We’ve known for a long time that taking antibiotics means the friendly bacteria in our bellies can die off right alongside the bad. When that balance shifts too far in the wrong direction, we’re left with uncomfortable symptoms, like cramps, bloating, or diarrhea. But recent research is even more clear: having a healthy gut is key to good health—and happy hormones.
Plentiful microbiota = plentiful benefits
Think your gut just digests food? Turns out, that couldn’t be further from the truth. Especially when it comes to our gut microbiota, or intestinal flora. Though small in size, these good bacteria are multitaskers and responsible for a lot of work. They:
Help prevent us from getting sick
No one wants the sniffles—or a stomach bug. When you have the right mix of healthy bacteria, it keeps germs at bay by monopolizing the nutrients invaders need to grow and take hold.
May stop the scale from going up
Turns out good gut environments do a better job absorbing nutrients and digesting dietary fiber and fat. They can also help determine how well calories are burned. Or even whether or not you feel full.
Elevate our mood and thinking
We always think our brain is telling us what to do. But recent research shows gut flora may be doing some talking. Certain types of bacteria send out neurotransmitters, which contribute to mental stability and how well we feel.
How gut health is linked to happy hormones
Good bacteria in our gut can also promote healthy hormone levels in both men and women. Let’s look at three important hormones and how they’re affected by the belly.
As women age, hormone production declines. We often label this as menopause, but fluctuation actually occurs much sooner—and it’s not limited to estrogen. At around thirty-five (and sometimes earlier), production of progesterone—the calming, all-important hormone that opposes estrogen—begins to drop. Is this natural? Yes. However, it can trigger a common yet unnatural situation called estrogen dominance.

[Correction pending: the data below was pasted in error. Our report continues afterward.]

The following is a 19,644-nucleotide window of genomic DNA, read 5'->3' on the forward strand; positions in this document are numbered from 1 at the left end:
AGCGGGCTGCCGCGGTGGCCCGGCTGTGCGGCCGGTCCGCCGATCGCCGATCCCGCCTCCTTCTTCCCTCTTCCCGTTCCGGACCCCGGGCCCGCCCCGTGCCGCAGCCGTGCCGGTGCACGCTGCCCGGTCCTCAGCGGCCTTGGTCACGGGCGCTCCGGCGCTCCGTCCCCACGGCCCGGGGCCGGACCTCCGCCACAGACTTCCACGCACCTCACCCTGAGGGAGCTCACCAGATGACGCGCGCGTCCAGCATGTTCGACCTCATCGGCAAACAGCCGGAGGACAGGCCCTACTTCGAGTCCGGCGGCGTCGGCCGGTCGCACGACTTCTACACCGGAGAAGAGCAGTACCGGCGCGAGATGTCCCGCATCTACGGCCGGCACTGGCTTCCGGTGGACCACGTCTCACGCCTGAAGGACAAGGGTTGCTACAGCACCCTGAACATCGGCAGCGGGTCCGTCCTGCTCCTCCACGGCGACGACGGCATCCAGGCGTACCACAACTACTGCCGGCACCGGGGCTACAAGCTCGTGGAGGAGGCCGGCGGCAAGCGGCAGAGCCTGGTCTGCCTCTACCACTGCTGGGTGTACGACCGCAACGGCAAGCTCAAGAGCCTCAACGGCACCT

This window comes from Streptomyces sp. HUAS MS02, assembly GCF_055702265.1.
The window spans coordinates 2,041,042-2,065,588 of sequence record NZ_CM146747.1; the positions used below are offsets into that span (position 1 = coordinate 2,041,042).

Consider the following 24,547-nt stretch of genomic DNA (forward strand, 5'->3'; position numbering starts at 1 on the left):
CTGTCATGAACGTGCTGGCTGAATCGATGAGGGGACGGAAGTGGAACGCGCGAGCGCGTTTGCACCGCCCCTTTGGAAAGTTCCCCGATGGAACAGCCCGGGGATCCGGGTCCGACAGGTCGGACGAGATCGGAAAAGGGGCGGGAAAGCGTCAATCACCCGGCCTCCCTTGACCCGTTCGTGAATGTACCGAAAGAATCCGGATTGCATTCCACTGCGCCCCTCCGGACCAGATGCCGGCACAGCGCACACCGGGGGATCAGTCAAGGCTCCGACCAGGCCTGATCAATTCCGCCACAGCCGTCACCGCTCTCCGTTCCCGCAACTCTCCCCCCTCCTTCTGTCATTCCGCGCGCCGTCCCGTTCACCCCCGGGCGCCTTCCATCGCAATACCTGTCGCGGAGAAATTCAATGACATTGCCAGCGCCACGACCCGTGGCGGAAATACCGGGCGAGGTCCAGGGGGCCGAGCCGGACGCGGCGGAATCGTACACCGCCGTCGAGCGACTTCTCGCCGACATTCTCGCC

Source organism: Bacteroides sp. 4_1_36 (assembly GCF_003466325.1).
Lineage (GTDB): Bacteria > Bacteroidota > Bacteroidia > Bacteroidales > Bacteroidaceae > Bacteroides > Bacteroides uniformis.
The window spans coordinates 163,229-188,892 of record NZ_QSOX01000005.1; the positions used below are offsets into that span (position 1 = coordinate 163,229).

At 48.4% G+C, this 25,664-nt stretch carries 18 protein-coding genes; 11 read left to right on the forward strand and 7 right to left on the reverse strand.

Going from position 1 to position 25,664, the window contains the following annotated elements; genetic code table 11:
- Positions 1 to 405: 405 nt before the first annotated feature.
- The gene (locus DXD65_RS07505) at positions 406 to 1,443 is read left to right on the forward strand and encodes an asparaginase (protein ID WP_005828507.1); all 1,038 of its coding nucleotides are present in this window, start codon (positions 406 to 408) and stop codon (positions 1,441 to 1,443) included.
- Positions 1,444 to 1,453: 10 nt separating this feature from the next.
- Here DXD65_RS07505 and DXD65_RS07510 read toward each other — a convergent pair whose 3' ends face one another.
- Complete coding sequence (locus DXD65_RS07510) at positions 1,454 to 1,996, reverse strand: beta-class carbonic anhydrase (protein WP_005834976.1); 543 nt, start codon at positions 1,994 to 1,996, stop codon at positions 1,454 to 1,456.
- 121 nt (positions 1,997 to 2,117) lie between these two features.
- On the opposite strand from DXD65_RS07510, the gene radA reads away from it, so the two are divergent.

Estrogen dominance can be a result of the food we eat, lack of exercise, alcohol intake, and also a fall in progesterone. When progesterone levels lower disproportionately to estrogen, there’s not enough to counteract the effects of estrogen. Estrogen in the right amount? Essential. You want it. It does a body good. But too much of it packs a punch—think heavier periods; tender, sore breasts; increased risk for some cancers; and more.
Gut health has the power to help or hurt estrogen levels. Here’s why: estrogen is metabolized by the liver. Your liver should be “turning off,” or deactivating, any extra estrogen your body doesn’t need. From there, it gets sent to your intestines for elimination via the stool.
Without the right bacteria, the process goes wrong. Estrogen turns back on and stays in the body. When compounded by lower progesterone levels, the problem gets bigger, and estrogen dominance becomes even more likely.